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Hoffmann, R. A wiki for the life sciences where authorship matters. Nature Genetics (2008)

Natural truncation of the chemokine MIP-1 beta /CCL4 affects receptor specificity but not anti-HIV-1 activity.

Activated lymphocytes synthesize and secrete substantial amounts of the beta-chemokines macrophage inflammatory protein (MIP)-1 alpha/CCL3 and MIP-1 beta/CCL4, both of which inhibit infection of cells with human immunodeficiency virus type 1 (HIV-1). The native form of MIP-1 beta secreted by activated human peripheral blood lymphocytes ( MIP-1 beta(3-69)) lacks the two NH(2)-terminal amino acids of the full-length protein. This truncated form of MIP-1 beta has now been affinity-purified from the culture supernatant of such cells, and its structure has been confirmed by mass spectrometry. Functional studies of the purified protein revealed that MIP-1 beta(3-69) retains the abilities to induce down-modulation of surface expression of the chemokine receptor CCR5 and to inhibit the CCR5-mediated entry of HIV-1 in T cells. Characterization of the chemokine receptor specificity of MIP-1 beta(3-69) showed that the truncated protein not only shares the ability of intact MIP-1 beta to induce Ca(2+) signaling through CCR5, but unlike the full-length protein, it also triggers a Ca(2+) response via CCR1 and CCR2b. These results demonstrate that NH(2)-terminally truncated MIP-1 beta functions as a chemokine agonist with expanded receptor reactivity, which may represent an important mechanism for regulation of immune cell recruitment during inflammatory and antiviral responses.[1]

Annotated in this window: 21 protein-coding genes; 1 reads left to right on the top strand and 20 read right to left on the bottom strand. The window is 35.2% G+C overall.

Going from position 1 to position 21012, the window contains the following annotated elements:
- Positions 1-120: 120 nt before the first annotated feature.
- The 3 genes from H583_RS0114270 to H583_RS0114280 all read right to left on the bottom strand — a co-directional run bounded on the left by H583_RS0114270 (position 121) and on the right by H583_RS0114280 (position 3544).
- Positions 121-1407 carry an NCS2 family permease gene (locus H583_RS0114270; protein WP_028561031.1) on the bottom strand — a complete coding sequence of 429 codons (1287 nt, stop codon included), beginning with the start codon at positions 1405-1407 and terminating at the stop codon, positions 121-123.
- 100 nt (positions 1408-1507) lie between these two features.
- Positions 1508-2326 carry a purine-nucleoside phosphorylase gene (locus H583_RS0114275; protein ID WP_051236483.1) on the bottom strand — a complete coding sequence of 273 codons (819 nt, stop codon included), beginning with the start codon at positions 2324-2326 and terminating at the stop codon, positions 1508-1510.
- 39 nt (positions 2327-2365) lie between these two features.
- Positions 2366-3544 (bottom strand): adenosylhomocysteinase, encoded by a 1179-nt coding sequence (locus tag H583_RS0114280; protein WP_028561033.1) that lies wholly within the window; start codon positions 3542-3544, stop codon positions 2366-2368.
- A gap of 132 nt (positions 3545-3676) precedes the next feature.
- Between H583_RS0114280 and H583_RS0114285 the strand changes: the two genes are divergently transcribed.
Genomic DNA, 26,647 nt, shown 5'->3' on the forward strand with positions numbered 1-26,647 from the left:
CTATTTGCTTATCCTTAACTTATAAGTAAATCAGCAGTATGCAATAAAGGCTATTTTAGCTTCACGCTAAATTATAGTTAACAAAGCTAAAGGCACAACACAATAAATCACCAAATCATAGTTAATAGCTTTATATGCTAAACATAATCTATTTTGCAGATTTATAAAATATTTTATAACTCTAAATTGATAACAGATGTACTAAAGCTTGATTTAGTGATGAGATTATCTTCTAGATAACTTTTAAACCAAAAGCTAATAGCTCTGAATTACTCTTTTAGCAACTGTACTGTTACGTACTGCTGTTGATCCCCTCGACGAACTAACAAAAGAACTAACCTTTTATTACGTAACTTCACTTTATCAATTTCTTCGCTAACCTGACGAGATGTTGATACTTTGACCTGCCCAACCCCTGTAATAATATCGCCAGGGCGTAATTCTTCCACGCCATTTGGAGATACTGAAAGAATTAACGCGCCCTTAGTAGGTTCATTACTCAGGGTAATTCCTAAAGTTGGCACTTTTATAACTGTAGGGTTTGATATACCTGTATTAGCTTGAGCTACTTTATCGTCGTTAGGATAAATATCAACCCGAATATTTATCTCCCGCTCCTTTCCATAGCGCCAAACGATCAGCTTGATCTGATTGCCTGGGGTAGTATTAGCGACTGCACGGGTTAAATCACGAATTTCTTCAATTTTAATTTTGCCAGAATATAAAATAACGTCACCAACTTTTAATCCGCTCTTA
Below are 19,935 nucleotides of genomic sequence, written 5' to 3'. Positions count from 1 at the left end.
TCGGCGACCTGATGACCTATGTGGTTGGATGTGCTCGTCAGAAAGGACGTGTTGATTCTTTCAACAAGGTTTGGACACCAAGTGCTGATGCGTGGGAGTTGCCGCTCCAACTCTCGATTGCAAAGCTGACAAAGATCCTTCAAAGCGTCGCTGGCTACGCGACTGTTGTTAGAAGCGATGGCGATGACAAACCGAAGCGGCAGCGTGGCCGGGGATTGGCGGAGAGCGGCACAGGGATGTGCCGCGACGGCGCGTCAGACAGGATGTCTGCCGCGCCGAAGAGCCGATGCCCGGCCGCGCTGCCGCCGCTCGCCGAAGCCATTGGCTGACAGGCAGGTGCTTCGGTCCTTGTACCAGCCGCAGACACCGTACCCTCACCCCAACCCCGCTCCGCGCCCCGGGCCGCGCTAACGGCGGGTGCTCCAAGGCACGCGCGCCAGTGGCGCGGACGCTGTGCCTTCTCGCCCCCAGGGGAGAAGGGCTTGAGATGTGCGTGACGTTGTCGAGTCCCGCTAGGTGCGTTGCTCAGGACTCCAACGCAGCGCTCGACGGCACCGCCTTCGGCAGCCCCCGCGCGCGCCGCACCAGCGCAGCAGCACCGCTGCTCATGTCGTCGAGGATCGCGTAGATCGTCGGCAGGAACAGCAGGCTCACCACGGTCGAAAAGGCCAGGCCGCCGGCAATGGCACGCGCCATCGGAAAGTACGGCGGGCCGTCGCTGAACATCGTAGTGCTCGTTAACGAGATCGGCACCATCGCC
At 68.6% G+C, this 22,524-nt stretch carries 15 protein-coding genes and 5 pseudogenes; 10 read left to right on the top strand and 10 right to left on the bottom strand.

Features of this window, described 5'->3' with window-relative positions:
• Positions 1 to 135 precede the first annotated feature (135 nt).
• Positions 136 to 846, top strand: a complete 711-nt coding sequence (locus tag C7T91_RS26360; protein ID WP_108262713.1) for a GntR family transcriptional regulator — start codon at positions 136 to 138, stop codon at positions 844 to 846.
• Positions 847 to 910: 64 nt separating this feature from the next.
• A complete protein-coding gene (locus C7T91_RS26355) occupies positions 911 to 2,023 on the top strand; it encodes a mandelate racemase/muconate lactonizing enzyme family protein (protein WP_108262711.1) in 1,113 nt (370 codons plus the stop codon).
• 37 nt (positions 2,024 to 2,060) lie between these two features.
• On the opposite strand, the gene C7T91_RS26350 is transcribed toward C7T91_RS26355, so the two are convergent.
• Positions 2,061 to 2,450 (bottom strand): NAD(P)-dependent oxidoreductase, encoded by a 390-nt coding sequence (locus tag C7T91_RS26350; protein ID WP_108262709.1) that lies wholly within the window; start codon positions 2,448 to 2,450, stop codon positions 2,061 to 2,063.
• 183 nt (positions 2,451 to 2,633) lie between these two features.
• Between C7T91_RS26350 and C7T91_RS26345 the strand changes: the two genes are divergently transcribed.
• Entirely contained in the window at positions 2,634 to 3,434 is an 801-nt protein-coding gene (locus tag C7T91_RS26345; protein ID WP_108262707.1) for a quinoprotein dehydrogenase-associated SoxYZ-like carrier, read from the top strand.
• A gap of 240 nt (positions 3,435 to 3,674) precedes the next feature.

1. Natural truncation of the chemokine MIP-1 beta /CCL4 affects receptor specificity but not anti-HIV-1 activity. Guan, E., Wang, J., Roderiquez, G., Norcross, M.A. J. Biol. Chem. (2002) [Pubmed]
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